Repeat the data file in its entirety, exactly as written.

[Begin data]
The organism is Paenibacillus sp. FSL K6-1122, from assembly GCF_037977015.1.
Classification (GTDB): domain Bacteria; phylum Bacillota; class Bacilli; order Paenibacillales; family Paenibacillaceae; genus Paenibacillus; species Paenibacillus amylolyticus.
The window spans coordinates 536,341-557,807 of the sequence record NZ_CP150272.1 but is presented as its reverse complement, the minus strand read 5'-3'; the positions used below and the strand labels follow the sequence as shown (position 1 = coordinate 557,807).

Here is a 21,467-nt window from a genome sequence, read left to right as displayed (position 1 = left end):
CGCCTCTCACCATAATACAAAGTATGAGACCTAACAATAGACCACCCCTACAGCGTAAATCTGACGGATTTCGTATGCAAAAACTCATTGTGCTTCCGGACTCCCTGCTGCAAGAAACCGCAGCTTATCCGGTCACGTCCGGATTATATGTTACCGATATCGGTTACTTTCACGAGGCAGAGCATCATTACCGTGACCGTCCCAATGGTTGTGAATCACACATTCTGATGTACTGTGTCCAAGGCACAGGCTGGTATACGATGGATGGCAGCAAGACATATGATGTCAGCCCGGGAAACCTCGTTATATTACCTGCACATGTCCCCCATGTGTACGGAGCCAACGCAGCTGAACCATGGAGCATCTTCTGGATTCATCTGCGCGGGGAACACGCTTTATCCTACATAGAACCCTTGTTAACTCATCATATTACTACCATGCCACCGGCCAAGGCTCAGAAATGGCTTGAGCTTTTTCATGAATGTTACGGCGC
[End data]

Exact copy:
The organism is Paenibacillus sp. FSL K6-1122, from assembly GCF_037977015.1.
Classification (GTDB): domain Bacteria; phylum Bacillota; class Bacilli; order Paenibacillales; family Paenibacillaceae; genus Paenibacillus; species Paenibacillus amylolyticus.
The window spans coordinates 536,341-557,807 of the sequence record NZ_CP150272.1 but is presented as its reverse complement, the minus strand read 5'-3'; the positions used below and the strand labels follow the sequence as shown (position 1 = coordinate 557,807).

Here is a 21,467-nt window from a genome sequence, read left to right as displayed (position 1 = left end):
CGCCTCTCACCATAATACAAAGTATGAGACCTAACAATAGACCACCCCTACAGCGTAAATCTGACGGATTTCGTATGCAAAAACTCATTGTGCTTCCGGACTCCCTGCTGCAAGAAACCGCAGCTTATCCGGTCACGTCCGGATTATATGTTACCGATATCGGTTACTTTCACGAGGCAGAGCATCATTACCGTGACCGTCCCAATGGTTGTGAATCACACATTCTGATGTACTGTGTCCAAGGCACAGGCTGGTATACGATGGATGGCAGCAAGACATATGATGTCAGCCCGGGAAACCTCGTTATATTACCTGCACATGTCCCCCATGTGTACGGAGCCAACGCAGCTGAACCATGGAGCATCTTCTGGATTCATCTGCGCGGGGAACACGCTTTATCCTACATAGAACCCTTGTTAACTCATCATATTACTACCATGCCACCGGCCAAGGCTCAGAAATGGCTTGAGCTTTTTCATGAATGTTACGGCGC